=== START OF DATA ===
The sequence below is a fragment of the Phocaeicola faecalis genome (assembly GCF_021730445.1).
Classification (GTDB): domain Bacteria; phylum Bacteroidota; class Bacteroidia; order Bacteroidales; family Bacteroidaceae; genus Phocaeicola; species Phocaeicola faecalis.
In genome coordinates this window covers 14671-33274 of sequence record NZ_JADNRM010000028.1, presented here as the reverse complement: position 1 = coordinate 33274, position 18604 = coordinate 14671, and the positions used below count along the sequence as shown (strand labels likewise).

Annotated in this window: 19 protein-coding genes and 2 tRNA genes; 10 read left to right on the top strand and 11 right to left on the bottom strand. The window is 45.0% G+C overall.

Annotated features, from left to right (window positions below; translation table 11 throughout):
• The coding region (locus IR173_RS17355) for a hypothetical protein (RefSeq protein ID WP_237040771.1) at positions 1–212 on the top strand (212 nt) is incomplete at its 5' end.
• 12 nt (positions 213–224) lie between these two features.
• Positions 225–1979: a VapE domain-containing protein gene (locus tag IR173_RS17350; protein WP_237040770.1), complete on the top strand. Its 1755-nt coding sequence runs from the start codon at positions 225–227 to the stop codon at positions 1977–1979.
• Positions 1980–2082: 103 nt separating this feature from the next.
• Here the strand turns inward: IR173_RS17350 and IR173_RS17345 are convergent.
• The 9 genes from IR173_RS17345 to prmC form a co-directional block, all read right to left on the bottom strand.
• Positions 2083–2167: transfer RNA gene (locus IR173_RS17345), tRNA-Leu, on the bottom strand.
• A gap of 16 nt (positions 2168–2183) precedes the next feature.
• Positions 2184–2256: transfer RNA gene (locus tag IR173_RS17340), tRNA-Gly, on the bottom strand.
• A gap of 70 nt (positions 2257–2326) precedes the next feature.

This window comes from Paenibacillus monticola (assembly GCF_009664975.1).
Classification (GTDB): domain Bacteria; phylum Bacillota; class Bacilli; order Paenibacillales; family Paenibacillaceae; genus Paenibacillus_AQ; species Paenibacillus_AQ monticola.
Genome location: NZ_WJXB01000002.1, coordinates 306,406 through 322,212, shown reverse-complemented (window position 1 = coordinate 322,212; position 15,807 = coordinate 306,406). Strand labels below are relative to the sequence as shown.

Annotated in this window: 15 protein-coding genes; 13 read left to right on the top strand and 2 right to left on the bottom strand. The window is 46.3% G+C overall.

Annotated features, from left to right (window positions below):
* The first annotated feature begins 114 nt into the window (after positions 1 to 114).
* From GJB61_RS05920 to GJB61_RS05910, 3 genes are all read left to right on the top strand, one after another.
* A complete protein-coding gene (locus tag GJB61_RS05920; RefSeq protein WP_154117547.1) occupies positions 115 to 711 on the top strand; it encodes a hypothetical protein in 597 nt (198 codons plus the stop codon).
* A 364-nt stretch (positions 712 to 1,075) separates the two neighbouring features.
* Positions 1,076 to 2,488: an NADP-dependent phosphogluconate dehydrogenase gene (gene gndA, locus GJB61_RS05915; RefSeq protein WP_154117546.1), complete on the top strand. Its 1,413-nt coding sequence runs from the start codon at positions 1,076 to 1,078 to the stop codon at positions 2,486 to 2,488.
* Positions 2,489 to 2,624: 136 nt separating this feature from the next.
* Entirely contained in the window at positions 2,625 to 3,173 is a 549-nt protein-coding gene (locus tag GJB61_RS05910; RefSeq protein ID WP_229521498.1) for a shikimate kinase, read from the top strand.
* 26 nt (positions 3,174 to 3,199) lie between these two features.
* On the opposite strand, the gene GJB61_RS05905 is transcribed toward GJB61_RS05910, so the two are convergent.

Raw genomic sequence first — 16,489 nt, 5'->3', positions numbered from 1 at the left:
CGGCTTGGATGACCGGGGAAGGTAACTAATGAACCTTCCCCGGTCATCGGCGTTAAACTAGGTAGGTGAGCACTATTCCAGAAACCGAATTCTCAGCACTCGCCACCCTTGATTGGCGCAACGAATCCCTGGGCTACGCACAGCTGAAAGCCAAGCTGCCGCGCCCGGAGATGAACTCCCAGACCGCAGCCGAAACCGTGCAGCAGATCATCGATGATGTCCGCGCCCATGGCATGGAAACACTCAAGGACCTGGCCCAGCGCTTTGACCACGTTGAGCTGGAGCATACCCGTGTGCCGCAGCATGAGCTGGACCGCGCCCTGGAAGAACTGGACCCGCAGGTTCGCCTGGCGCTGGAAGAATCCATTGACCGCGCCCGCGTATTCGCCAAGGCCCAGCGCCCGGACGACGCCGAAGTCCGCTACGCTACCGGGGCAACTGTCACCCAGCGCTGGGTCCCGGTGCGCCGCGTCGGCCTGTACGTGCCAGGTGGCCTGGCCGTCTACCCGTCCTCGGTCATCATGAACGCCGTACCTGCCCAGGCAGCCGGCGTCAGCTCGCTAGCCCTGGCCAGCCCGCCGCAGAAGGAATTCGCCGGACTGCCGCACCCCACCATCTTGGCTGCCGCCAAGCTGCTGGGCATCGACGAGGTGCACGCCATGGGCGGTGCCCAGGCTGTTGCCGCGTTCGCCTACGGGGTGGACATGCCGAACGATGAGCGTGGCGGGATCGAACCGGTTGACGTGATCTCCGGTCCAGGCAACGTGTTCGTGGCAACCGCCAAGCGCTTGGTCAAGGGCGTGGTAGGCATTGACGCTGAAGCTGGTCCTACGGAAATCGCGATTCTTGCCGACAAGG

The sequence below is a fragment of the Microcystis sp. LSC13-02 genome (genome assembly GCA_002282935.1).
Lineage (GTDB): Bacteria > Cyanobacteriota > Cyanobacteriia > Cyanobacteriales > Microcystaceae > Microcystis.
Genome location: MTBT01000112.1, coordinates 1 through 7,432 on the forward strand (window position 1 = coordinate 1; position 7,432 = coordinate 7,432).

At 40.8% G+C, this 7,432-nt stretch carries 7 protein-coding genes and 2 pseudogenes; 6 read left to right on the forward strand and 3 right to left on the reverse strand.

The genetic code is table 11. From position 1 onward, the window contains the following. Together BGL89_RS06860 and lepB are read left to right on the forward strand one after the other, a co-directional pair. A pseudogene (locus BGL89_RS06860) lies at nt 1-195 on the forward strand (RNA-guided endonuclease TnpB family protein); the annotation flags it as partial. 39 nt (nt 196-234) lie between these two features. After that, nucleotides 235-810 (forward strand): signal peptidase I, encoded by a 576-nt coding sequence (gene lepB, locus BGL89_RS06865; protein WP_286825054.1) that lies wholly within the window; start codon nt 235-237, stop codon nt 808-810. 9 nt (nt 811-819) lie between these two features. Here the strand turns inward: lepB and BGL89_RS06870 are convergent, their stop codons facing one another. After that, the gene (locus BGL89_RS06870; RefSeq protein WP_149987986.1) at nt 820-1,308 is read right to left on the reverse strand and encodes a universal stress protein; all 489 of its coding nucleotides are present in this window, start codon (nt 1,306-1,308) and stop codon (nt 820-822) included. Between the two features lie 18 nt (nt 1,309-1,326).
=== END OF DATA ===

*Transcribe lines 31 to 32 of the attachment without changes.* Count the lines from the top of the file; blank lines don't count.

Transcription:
CGGCTTGGATGACCGGGGAAGGTAACTAATGAACCTTCCCCGGTCATCGGCGTTAAACTAGGTAGGTGAGCACTATTCCAGAAACCGAATTCTCAGCACTCGCCACCCTTGATTGGCGCAACGAATCCCTGGGCTACGCACAGCTGAAAGCCAAGCTGCCGCGCCCGGAGATGAACTCCCAGACCGCAGCCGAAACCGTGCAGCAGATCATCGATGATGTCCGCGCCCATGGCATGGAAACACTCAAGGACCTGGCCCAGCGCTTTGACCACGTTGAGCTGGAGCATACCCGTGTGCCGCAGCATGAGCTGGACCGCGCCCTGGAAGAACTGGACCCGCAGGTTCGCCTGGCGCTGGAAGAATCCATTGACCGCGCCCGCGTATTCGCCAAGGCCCAGCGCCCGGACGACGCCGAAGTCCGCTACGCTACCGGGGCAACTGTCACCCAGCGCTGGGTCCCGGTGCGCCGCGTCGGCCTGTACGTGCCAGGTGGCCTGGCCGTCTACCCGTCCTCGGTCATCATGAACGCCGTACCTGCCCAGGCAGCCGGCGTCAGCTCGCTAGCCCTGGCCAGCCCGCCGCAGAAGGAATTCGCCGGACTGCCGCACCCCACCATCTTGGCTGCCGCCAAGCTGCTGGGCATCGACGAGGTGCACGCCATGGGCGGTGCCCAGGCTGTTGCCGCGTTCGCCTACGGGGTGGACATGCCGAACGATGAGCGTGGCGGGATCGAACCGGTTGACGTGATCTCCGGTCCAGGCAACGTGTTCGTGGCAACCGCCAAGCGCTTGGTCAAGGGCGTGGTAGGCATTGACGCTGAAGCTGGTCCTACGGAAATCGCGATTCTTGCCGACAAGG

The sequence below is a fragment of the Microcystis sp. LSC13-02 genome (genome assembly GCA_002282935.1).